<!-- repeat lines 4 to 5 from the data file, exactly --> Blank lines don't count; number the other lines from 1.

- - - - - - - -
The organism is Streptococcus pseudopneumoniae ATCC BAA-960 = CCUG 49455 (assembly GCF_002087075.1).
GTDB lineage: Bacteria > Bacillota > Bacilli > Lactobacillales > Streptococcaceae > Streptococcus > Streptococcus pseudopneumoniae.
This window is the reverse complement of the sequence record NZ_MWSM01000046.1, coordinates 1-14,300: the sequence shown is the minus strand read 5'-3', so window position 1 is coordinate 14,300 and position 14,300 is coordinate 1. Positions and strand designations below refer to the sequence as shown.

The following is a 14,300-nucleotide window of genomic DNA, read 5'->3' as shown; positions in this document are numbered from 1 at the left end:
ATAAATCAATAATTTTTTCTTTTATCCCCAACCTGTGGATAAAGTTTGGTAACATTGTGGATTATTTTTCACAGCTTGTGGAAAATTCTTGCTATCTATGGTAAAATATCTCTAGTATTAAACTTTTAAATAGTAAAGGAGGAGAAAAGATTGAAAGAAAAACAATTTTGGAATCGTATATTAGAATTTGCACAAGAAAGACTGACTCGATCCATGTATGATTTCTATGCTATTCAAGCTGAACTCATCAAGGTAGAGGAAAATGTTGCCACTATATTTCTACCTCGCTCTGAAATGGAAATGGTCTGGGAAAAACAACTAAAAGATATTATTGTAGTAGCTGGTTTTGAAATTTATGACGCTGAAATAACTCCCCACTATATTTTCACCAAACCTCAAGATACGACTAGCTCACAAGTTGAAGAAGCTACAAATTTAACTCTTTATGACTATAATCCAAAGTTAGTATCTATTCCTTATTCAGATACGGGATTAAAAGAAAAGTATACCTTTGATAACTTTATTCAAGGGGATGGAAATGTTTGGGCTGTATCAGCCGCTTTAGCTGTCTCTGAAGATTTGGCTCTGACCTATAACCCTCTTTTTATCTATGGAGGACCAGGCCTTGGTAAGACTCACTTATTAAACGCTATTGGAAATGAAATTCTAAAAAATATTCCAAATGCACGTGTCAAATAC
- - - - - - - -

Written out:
The following is a 14,300-nucleotide window of genomic DNA, read 5'->3' as shown; positions in this document are numbered from 1 at the left end:
ATAAATCAATAATTTTTTCTTTTATCCCCAACCTGTGGATAAAGTTTGGTAACATTGTGGATTATTTTTCACAGCTTGTGGAAAATTCTTGCTATCTATGGTAAAATATCTCTAGTATTAAACTTTTAAATAGTAAAGGAGGAGAAAAGATTGAAAGAAAAACAATTTTGGAATCGTATATTAGAATTTGCACAAGAAAGACTGACTCGATCCATGTATGATTTCTATGCTATTCAAGCTGAACTCATCAAGGTAGAGGAAAATGTTGCCACTATATTTCTACCTCGCTCTGAAATGGAAATGGTCTGGGAAAAACAACTAAAAGATATTATTGTAGTAGCTGGTTTTGAAATTTATGACGCTGAAATAACTCCCCACTATATTTTCACCAAACCTCAAGATACGACTAGCTCACAAGTTGAAGAAGCTACAAATTTAACTCTTTATGACTATAATCCAAAGTTAGTATCTATTCCTTATTCAGATACGGGATTAAAAGAAAAGTATACCTTTGATAACTTTATTCAAGGGGATGGAAATGTTTGGGCTGTATCAGCCGCTTTAGCTGTCTCTGAAGATTTGGCTCTGACCTATAACCCTCTTTTTATCTATGGAGGACCAGGCCTTGGTAAGACTCACTTATTAAACGCTATTGGAAATGAAATTCTAAAAAATATTCCAAATGCACGTGTCAAATAC